The "tough" high-numbered 7th series of cards also has a few stars in it, and they command a premium. Here, you'll find Robin Roberts (#530), Willie McCovey (#550) and Billy Williams (#580), while the final card in the set (#598) is occupied by Gaylord Perry. Adding to the fun, 43 of the 7th series cards are single prints and much harder to find, with premiums accruing to the Twins team card (#526), Horace Clarke's rookie card (#547), McCovey's (#550) entry, Ron Perranoski (#555), the previously-mentioned Tigers team card (#583) and Grant Jackson's rookie card (#591).
As of this writing, 151,483 cards from the 1966 Topps baseball set have been examined by PSA and encapsulated. Of that total, about 72% have earned grades of PSA NM 7 or higher, and nearly 50% fall into the PSA NM-MT 8 and PSA MINT 9 categories. This would indicate the search for high-grade raw copies of 1966 Topps won't be all that difficult, although there are plenty of off-center cards in circulation.
With so many high-grade cards in the PSA Population Report, it's not easy to identify "tough" cards - but they do exist. Look for card #43c Don Landrum with his pants button partially airbrushed (just six PSA 8s and one PSA 9 exist), #62a Merritt Ranew without the "sold" statement (23 PSA 8s, one PSA NM-MT+ 8.5 and four PSA 9s), #103 Dick Groat without the "traded" statement (27 PSA 8s and three PSA 9s) and #104 Alex Johnson without a "traded" statement (19 PSA 8s, three PSA 8.5s and seven PSA 9s).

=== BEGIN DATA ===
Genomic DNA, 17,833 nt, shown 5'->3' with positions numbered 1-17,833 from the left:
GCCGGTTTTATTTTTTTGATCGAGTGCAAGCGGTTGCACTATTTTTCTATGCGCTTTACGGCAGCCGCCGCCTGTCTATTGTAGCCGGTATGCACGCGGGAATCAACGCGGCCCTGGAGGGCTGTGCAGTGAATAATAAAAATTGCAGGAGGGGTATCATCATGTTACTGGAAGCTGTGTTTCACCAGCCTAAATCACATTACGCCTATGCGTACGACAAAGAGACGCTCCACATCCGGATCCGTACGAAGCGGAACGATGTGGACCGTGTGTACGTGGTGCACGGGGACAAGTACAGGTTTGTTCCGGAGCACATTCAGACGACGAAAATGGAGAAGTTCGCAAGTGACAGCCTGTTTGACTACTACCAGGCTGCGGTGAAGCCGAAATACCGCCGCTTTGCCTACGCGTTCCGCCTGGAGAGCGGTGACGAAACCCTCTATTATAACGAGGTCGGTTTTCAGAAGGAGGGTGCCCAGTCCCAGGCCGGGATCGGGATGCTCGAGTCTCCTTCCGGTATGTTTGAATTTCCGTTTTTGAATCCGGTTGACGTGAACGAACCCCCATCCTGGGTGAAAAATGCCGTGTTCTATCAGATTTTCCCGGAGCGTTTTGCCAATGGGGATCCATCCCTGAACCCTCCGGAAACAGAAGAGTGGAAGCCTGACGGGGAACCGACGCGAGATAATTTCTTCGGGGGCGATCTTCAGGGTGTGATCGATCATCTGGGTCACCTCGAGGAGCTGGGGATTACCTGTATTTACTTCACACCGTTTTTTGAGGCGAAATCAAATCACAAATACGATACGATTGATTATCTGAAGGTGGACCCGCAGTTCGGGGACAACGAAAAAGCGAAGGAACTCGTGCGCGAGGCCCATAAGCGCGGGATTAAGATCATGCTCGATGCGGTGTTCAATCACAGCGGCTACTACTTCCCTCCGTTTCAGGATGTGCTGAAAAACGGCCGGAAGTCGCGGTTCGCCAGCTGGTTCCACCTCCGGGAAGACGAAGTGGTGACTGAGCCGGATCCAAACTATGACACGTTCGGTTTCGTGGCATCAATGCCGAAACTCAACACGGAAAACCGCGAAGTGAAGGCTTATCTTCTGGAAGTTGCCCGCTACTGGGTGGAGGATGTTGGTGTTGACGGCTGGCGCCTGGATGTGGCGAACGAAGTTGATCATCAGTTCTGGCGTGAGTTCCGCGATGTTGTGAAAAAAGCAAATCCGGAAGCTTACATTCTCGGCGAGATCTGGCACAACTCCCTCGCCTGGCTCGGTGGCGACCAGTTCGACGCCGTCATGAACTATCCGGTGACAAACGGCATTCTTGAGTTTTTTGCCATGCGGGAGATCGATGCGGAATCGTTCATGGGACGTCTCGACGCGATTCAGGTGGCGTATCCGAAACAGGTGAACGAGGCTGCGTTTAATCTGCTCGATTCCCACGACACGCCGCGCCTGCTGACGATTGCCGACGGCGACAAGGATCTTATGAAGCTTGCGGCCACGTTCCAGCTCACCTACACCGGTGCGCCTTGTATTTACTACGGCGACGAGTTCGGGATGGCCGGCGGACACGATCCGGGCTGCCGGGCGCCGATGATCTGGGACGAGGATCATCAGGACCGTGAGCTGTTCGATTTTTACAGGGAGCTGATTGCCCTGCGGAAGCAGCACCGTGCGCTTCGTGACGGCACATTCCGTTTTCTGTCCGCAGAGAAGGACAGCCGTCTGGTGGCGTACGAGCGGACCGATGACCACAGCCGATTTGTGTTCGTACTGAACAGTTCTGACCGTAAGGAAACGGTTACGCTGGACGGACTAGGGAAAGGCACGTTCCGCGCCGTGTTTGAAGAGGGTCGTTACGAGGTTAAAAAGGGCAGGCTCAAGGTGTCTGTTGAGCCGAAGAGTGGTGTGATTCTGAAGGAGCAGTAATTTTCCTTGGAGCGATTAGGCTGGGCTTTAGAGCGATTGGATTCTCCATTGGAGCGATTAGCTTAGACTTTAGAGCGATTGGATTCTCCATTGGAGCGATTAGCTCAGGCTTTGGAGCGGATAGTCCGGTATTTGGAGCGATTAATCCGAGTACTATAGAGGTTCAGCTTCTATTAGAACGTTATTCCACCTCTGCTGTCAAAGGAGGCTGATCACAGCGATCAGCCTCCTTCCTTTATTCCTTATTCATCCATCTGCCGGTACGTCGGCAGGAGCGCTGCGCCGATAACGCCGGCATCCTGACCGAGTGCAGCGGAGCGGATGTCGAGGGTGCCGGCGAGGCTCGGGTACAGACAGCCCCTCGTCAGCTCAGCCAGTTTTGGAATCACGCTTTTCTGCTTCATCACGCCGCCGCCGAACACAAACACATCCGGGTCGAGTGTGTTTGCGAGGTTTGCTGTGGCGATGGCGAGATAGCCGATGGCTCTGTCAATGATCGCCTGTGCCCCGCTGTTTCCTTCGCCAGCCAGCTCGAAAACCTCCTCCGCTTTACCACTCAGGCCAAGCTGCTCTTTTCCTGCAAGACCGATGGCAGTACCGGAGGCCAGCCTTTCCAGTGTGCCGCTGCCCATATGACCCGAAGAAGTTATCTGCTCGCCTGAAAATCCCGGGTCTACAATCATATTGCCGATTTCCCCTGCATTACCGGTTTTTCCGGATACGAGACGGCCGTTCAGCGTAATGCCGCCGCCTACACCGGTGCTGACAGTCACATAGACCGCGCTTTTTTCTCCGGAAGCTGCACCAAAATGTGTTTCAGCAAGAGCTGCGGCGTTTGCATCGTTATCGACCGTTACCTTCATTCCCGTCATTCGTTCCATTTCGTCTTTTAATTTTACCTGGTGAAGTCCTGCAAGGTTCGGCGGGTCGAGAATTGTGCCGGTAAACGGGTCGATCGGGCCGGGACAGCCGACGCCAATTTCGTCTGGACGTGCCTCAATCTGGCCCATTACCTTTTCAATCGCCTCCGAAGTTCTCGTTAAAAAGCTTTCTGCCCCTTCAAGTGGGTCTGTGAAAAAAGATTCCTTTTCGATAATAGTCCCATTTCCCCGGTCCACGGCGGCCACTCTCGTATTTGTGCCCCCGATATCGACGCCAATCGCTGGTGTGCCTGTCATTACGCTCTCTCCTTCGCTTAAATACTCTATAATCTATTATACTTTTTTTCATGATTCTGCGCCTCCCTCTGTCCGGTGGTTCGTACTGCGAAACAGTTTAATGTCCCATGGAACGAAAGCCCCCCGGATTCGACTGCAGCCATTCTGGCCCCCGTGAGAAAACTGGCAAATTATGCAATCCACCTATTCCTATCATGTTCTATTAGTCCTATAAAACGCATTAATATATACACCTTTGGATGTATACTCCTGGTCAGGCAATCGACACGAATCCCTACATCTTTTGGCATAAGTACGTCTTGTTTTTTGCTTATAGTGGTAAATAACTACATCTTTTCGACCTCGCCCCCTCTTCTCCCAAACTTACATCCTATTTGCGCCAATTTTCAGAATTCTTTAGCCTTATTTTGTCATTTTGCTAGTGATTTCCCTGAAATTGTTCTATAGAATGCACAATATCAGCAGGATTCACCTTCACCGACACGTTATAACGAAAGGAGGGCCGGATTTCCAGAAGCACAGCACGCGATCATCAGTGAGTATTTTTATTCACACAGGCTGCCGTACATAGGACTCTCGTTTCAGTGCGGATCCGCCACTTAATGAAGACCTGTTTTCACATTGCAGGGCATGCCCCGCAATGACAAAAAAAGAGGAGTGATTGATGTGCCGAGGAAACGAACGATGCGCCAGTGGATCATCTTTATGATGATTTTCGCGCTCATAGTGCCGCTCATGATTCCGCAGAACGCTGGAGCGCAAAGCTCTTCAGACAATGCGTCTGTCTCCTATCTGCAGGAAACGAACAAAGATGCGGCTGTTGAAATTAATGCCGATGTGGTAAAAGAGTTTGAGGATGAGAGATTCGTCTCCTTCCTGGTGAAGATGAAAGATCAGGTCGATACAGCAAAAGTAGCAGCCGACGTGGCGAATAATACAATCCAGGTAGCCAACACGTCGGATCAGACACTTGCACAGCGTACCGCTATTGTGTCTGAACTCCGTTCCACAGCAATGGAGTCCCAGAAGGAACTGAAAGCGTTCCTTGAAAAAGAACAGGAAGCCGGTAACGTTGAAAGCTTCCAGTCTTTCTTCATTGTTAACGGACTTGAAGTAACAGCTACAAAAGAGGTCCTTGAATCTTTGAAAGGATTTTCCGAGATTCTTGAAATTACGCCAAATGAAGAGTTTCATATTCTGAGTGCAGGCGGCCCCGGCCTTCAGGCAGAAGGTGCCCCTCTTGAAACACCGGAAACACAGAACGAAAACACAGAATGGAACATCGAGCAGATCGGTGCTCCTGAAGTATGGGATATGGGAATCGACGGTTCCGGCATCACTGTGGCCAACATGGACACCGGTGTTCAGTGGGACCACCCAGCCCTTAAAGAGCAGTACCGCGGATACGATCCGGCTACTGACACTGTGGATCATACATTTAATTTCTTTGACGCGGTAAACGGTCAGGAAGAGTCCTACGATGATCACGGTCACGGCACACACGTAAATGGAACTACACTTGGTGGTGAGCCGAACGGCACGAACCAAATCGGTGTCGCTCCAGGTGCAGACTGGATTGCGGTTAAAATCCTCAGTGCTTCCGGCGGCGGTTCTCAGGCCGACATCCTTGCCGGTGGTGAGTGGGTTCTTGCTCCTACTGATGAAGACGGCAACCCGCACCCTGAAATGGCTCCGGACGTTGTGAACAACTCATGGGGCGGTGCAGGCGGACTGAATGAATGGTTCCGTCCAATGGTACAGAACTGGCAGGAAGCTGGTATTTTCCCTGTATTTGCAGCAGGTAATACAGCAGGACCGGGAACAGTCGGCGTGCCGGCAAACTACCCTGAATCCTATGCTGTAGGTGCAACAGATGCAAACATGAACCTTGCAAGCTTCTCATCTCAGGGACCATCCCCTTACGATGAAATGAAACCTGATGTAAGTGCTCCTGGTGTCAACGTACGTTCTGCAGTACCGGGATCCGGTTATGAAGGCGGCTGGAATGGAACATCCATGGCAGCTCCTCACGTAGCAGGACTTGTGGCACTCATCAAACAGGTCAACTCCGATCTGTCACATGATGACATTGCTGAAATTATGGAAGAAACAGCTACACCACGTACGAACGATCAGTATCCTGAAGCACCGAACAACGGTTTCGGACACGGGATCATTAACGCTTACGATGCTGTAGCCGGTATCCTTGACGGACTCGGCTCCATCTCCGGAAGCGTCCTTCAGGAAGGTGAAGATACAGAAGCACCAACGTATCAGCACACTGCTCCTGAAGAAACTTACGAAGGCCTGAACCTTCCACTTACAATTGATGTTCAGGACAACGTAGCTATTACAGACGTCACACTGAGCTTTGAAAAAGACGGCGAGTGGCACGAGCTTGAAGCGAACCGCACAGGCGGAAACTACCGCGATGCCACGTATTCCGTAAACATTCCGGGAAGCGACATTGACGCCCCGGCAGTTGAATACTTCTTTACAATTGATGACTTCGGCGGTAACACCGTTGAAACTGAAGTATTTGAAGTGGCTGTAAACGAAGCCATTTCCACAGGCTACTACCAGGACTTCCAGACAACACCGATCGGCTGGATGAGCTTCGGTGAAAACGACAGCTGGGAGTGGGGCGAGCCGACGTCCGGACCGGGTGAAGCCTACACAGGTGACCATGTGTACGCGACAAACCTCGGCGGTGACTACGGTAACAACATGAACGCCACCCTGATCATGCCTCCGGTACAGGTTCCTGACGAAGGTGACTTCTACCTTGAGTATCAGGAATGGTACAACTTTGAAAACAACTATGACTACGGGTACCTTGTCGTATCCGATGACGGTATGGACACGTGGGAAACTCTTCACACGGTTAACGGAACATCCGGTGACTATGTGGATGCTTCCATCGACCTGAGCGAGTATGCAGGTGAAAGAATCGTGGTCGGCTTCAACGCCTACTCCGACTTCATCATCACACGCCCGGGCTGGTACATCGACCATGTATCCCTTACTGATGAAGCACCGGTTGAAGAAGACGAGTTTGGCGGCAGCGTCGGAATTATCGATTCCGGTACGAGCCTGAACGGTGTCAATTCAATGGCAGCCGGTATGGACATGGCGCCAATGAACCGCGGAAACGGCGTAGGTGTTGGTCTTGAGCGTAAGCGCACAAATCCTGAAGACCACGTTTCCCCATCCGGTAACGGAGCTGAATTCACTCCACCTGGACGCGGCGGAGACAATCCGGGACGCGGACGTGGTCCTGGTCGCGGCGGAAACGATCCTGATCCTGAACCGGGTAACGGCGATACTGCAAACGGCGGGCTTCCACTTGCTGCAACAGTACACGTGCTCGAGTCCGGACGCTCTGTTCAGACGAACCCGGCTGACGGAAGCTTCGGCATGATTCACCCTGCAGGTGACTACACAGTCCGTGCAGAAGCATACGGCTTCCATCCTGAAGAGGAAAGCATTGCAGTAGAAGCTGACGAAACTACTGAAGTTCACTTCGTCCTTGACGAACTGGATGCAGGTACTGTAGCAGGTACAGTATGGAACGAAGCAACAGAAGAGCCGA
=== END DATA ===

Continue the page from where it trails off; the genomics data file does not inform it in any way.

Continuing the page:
That stray dot that appears and disappears on three team cards, #303 (Cleveland Indians), #326 (Atlanta Braves) and #404 (Pittsburgh Pirates), creates some interesting scarcities. There are three PSA 8s and a single PSA 9 copy of card #303 without a dot between the words "Place" and "American," while card #326 can be found with a dot between the words "Place" and "National" (15 PSA 8s, one PSA 8.5 and one PSA 9).
The Pirates team card also exists without the dot between the same words and is much tougher (15 PSA 8s and three PSA 9s). Getting back to the checklists, the 7th Series card (#517a) listing "White Sox Rookies" is the scarcer variation, earning 30 PSA 8s, one PSA 8.5 and six PSA 9s.